One of the four Noble Truths in Buddhism (roughly) is that the cause of suffering is desire: wanting what we do not have now, thinking that some thing outside ourselves is the way to gain happiness. I can certainly attest that desiring a baby fruitlessly has led to considerable suffering for many of us who are ttc or tt-adopt. It’s hard to find balance between the usefulness of desire in acting as a springboard for forward movement and the detrimental pain that desire causes. So now that Joey and I have babies on the way, I expected that this monster of desire would be satiated for a time. In the absence of soul-eating desire, I expected to find myself happy….and I am happy. But I suppose I expected to find myself in a magical state of being where would I would ceaselessly grin from ear to ear . The reality does not match my romantic expectations.
The story: last night, the nursery I painted and trimmed was finally completely dry and paint-fume-free. Joey and I decided to assemble the cribs. Cue the Dis.ney music in my mind. I expected that we would think lovingly about the babies and we would be wrapped in a sense of great love and excitement. We were excited. We did laugh. But somewhere in the middle of the construction project, Joey ran to the bathroom for a quick vomit. We also had several difficult points when the crib parts would not fit together properly…. normal irritations. We enjoyed the task and the results but there was no…..magic. No one cued the rainbows or the star dust. It was just a normal evening: nice, pleasant but less than the charmed event I anticipated.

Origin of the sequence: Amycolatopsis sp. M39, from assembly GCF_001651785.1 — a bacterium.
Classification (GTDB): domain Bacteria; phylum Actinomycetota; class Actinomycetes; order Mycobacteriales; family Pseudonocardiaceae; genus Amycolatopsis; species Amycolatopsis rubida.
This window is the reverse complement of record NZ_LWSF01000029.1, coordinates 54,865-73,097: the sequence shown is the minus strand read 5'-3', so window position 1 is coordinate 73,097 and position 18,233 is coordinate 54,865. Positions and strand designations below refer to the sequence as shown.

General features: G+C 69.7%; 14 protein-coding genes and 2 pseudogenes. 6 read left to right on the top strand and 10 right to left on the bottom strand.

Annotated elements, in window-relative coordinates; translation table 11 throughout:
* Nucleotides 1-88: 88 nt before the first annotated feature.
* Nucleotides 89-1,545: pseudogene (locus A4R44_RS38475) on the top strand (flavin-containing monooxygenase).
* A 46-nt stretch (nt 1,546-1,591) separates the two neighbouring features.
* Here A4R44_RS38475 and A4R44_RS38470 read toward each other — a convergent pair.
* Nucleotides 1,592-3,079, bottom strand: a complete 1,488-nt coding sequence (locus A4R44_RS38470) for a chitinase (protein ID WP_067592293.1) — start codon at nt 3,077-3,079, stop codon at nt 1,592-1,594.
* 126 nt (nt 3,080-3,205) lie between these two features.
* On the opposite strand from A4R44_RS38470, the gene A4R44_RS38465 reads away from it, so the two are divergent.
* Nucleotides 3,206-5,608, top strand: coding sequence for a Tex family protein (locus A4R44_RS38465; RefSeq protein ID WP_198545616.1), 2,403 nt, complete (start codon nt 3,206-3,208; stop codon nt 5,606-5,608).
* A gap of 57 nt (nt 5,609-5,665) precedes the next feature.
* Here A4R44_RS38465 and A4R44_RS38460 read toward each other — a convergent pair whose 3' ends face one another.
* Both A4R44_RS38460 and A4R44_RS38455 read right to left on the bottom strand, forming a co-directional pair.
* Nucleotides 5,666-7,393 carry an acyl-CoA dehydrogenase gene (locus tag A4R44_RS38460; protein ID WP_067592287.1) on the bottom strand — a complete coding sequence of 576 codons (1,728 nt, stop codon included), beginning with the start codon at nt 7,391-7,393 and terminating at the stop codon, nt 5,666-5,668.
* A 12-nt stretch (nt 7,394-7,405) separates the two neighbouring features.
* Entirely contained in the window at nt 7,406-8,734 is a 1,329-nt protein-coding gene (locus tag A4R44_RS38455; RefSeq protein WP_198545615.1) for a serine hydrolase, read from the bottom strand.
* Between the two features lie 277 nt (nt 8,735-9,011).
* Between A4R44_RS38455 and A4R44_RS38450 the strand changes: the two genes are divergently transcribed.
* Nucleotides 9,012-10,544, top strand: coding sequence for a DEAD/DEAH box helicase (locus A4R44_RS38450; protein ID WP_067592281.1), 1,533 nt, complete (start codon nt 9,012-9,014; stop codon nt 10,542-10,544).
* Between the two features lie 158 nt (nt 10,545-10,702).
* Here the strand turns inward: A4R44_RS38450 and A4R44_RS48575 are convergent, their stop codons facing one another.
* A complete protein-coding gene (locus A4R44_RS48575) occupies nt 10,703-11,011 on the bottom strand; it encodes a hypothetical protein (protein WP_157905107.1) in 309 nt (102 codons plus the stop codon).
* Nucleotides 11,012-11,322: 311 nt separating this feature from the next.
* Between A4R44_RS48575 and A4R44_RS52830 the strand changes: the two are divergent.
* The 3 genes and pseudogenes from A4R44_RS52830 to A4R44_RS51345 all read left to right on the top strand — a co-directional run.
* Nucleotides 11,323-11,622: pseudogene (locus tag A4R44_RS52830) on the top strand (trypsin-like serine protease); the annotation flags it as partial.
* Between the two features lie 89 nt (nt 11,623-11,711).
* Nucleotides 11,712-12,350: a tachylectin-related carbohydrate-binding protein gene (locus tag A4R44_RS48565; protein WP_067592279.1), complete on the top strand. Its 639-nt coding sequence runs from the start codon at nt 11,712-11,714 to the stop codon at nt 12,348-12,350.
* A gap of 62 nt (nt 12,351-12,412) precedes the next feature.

I think a lack of magic is the thing I have noticed most about having babies on the way. Things are great. We are blessed to be having an uneventful pregnancy and truly I give thanks for that fact every single day. Buuuut, there are tasks to do, clothes to wash, stuff to buy, closets to clean out, trash to take away in the purging, healthy dinners to cook, pets to care for, and etc. In all those 3 years of dreaming, I imagined the fun parts: looking at the belly, rubbing the belly, attending dr visits, loving the ultrasounds, decorating, planning, naming. My mind seems to have glossed over the more tedious bits of pregnancy. I am betting motherhood will be a similar experience: that we dream now about all the loving happy moments and gloss over the laundry, tired nights, crying and etc. Perhaps pregnancy is good practice for being a parent– at least in the sense of learning to let go of desire and want to be able to stay in the moment to fully experience what is rather than what I assumed would be.